Seid: Find out if the field staff visits you and what they do when they visit. What's the field-staff turnover rate, and can they make decisions? Also, does the franchisor set up a regional meeting of franchisees in the area? If they do, you've got a great franchise.
The hat franchise offered a week-long training course that taught Gregorio how to run the machines and computer, but not how to restock and order. Before buying the coffee franchise, he worked at a store for one day, then had additional classroom training; after buying, he and a store manager received two weeks of training and were offered an additional week. "You and your managers must be comfortable learning how to run your store," says Gregorio.
Seid: Length of training does matter. But for some franchises, quite frankly, three days is too long. It depends how complex the franchise is. It's not so much a matter of time; it's a matter of the curriculum. How much classroom time are you getting? Do you have role playing? How do you train your staff later? And do they have tools for you to do that?
When Gregorio became involved with the hat franchise, it was a relatively new operation. Based on his experience with them vs. his experience with the coffee franchise, which has been franchising since the 1980s, he definitely recommends choosing an established franchise. "When you buy into a new franchise, you're paying for a name nobody's ever heard. They've still got kinks to work out."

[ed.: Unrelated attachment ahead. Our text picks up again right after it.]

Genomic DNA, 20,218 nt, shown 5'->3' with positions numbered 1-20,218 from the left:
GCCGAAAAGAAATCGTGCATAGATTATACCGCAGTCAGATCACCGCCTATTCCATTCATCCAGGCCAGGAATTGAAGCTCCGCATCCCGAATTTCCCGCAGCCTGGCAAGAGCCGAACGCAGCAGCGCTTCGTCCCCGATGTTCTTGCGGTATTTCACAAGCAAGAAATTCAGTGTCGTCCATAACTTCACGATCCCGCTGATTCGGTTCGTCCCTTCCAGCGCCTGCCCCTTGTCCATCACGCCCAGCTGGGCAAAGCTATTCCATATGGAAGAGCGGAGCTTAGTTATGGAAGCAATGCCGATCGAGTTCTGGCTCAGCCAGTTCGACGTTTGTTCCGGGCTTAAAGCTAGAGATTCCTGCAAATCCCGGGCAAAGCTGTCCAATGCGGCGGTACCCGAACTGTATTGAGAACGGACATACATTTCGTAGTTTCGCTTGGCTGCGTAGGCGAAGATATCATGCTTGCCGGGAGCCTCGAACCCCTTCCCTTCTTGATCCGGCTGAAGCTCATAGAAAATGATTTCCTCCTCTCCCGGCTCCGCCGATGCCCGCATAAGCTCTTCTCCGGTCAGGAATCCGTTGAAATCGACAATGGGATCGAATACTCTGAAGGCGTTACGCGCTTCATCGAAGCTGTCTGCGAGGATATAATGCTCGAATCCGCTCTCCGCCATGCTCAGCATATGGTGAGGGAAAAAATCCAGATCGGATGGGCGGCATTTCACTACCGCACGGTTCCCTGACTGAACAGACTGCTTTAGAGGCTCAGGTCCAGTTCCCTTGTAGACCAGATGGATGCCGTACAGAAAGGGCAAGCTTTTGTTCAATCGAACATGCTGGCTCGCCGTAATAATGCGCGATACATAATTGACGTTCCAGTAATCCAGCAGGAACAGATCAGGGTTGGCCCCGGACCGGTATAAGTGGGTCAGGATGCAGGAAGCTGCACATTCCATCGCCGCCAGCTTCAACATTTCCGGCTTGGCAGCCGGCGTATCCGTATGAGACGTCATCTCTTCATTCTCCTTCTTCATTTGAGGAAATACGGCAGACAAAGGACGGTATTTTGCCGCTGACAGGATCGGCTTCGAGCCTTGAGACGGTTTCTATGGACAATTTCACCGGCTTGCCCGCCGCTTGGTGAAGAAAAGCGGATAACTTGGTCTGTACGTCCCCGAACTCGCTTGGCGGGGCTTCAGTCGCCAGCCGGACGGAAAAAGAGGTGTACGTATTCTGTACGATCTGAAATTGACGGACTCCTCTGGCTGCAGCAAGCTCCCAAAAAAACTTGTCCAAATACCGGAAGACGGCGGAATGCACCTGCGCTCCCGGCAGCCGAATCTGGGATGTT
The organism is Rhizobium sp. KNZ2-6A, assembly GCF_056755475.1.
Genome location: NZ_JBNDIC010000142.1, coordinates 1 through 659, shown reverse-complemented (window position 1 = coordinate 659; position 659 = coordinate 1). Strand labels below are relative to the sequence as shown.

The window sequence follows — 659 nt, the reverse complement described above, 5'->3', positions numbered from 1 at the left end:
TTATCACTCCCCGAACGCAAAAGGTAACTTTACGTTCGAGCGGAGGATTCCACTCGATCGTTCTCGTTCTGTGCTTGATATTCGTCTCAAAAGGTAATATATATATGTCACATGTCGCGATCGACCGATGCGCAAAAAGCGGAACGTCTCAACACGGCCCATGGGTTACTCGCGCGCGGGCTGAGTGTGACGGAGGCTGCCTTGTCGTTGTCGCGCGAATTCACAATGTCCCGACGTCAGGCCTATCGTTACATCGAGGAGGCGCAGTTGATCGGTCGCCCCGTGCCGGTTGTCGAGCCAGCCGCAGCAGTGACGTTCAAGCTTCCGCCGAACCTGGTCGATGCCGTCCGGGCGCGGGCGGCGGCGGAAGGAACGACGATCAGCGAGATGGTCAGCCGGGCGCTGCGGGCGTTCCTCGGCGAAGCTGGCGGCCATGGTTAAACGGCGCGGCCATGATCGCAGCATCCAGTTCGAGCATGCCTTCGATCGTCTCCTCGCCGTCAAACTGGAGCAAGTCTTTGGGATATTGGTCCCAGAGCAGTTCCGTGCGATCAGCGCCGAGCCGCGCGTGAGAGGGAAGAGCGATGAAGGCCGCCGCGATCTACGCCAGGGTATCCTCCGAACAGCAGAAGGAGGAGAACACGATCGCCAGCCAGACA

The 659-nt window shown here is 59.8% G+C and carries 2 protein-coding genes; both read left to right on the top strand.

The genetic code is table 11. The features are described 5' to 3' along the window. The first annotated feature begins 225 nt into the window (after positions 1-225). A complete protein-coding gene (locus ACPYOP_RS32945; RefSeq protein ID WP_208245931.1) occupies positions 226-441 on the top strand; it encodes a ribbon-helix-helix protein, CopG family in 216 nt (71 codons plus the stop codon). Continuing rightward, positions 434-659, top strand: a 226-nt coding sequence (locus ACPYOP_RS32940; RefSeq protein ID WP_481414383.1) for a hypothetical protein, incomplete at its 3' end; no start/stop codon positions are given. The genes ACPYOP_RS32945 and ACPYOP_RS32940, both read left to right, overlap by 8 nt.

Seid: [Newer operations] don't have the same resources or experience. Gregorio's not wrong, but that [new] franchisor is probably going to work harder than the older guy does because of those issues.
The Big Picture
If you take one thing away from all these experiences, let it be this: There are great franchisors and, inevitably, bad ones. Zarco recommends having an experienced franchise counselor review the franchise agreement and the UFOC, and getting "a complete and precise understanding of the respective rights and obligations of the parties." While too many prospective franchisees don't bother with legal counsel, Zarco estimates 70 percent of his clients could have avoided lawsuits had they sought counsel from the beginning. "Don't be pennywise and dollar-foolish," says Zarco. Apply that adage to the time and money you invest before buying a franchise, and happy days are sure to come.